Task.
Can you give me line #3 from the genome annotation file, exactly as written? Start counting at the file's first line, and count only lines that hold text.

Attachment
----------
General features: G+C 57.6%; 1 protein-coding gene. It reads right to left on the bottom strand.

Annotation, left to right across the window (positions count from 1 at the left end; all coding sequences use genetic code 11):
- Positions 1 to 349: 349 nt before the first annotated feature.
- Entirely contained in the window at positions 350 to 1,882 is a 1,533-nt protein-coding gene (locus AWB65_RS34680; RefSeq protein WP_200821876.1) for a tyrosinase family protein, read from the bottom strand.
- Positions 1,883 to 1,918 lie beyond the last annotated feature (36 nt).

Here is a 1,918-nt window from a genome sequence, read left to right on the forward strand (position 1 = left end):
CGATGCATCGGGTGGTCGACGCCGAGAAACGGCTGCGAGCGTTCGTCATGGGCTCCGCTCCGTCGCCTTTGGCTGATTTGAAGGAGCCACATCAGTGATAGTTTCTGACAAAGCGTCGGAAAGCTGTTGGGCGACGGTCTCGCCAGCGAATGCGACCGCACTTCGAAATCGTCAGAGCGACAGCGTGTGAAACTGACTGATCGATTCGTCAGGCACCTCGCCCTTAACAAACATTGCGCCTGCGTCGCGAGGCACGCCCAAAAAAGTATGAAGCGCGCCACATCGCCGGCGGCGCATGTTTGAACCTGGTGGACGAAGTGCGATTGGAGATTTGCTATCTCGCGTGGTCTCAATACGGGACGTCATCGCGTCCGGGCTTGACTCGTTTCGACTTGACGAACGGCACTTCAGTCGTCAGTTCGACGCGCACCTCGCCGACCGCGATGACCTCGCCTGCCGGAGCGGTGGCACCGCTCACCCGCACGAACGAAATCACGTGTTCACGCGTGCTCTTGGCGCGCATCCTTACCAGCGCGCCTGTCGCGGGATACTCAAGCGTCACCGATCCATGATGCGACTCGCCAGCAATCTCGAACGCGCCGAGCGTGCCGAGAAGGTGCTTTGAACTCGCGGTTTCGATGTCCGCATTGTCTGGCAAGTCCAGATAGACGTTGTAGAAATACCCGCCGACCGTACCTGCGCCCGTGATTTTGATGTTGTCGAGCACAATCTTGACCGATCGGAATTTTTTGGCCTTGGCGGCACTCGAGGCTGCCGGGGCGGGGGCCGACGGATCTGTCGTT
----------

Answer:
- Positions 1 to 349: 349 nt before the first annotated feature.